Recovering aspen follow changing elk dynamics in Yellowstone: evidence of a trophic cascade? Read More: http://www.esajournals.org/doi/abs/10.1890/14-0712.1
To investigate the extent and causes of recent quaking aspen (Populus tremuloides) recruitment in northern Yellowstone National Park, we measured browsing intensity and height of young aspen in 87 randomly selected aspen stands in 2012, and compared our results to similar data collected in 1997–1998. We also examined the relationship between aspen recovery and the distribution of Rocky Mountain elk (Cervus elaphus) and bison (Bison bison) on the Yellowstone northern ungulate winter range, using ungulate fecal pile densities and annual elk count data. In 1998, 90% of young aspen were browsed and none were taller than 200 cm, the height at which aspen begin to escape from elk browsing. In 2012, only 37% in the east and 63% in the west portions of the winter range were browsed, and 65% of stands in the east had young aspen taller than 200 cm. Heights of young aspen were inversely related to browsing intensity, with the least browsing and greatest heights in the eastern portion of the range, corresponding with recent changes in elk density and distribution. In contrast with historical elk distribution (1930s–1990s), the greatest densities of elk recently (2006–2012) have been north of the park boundary (~5 elk/km2), and in the western part of the range (2–4 elk/km2), with relatively few elk in the eastern portion of the range (<2 elk/km2), even in mild winters. This redistribution of elk and decrease in density inside the park, and overall reduction in elk numbers, explain why many aspen stands have begun to recover. Increased predation pressure following the reintroduction of gray wolves (Canis lupus) in 1995–1996 played a role in these changing elk population dynamics, interacting with other influences including increased predation by bears (Ursus spp.), competition with an expanding bison population, and shifting patterns of human land use and hunting outside the park. The resulting new aspen recruitment is evidence of a landscape-scale trophic cascade in which a resurgent large carnivore community, combined with other ecological changes, has benefited aspen through effects on ungulate prey.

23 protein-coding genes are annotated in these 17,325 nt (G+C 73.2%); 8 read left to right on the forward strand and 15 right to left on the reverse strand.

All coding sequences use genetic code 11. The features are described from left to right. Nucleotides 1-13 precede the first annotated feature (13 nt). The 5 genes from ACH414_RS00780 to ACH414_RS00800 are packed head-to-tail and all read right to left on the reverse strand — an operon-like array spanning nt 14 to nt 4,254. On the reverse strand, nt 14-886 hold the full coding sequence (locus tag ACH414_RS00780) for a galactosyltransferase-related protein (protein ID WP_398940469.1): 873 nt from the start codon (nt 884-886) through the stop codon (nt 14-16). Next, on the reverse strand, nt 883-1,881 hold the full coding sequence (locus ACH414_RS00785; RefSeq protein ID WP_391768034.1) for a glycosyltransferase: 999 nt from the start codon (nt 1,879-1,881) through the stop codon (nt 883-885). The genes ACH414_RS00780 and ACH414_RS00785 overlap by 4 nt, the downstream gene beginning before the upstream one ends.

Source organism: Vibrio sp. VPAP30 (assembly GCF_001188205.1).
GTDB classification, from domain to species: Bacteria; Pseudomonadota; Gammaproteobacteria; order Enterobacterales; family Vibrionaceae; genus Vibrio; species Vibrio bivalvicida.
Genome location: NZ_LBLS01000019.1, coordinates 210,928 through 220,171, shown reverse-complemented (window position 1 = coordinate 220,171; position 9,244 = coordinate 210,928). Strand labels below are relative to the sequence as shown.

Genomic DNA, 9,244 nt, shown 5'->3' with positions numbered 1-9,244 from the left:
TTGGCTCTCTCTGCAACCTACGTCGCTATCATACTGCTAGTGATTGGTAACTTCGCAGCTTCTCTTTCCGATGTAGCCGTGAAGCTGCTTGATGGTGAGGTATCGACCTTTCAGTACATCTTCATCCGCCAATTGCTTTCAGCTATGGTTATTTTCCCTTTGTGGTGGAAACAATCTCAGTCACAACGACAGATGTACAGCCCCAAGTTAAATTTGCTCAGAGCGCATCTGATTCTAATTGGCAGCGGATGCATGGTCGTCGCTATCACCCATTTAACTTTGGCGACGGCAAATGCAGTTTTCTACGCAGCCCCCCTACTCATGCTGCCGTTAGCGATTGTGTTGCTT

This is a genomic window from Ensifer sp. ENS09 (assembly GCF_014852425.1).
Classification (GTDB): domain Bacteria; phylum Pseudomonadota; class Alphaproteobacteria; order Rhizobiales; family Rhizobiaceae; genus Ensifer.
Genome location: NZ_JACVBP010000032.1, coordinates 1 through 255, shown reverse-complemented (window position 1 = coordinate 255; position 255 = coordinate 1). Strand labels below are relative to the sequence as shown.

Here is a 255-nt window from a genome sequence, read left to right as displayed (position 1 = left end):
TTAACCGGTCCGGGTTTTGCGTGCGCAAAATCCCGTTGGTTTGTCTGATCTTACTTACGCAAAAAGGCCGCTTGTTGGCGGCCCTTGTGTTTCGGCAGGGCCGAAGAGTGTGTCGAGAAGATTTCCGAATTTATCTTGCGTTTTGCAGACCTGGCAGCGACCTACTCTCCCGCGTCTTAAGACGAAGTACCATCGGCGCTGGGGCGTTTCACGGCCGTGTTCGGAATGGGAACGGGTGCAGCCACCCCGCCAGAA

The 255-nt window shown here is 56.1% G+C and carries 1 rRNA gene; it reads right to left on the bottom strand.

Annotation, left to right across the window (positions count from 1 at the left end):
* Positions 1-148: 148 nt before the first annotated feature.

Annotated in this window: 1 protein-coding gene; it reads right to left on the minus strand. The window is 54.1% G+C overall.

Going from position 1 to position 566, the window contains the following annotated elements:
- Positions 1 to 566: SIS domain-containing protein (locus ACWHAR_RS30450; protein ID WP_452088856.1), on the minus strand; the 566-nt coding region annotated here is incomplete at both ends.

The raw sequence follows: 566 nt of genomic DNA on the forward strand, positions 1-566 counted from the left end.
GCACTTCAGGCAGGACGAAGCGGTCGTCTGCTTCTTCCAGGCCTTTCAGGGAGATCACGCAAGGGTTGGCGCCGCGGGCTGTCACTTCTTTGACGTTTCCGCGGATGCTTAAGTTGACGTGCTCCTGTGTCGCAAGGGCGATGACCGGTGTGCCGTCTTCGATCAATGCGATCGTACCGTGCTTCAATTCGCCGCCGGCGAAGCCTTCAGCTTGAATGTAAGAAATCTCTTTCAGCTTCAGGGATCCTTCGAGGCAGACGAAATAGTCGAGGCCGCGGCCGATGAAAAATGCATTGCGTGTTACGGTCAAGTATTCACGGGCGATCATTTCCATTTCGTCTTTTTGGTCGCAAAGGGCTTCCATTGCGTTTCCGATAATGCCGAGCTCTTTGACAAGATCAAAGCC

William J. Ripple, Robert L. Beschta, Jennifer K. Fortin, Charles T. Robbins. (2015) Wolves trigger a trophic cascade to berries as alternative food for grizzly bears. Journal of Animal Ecology 84:10.1111/jane.2015.84.issue-3, 652-654.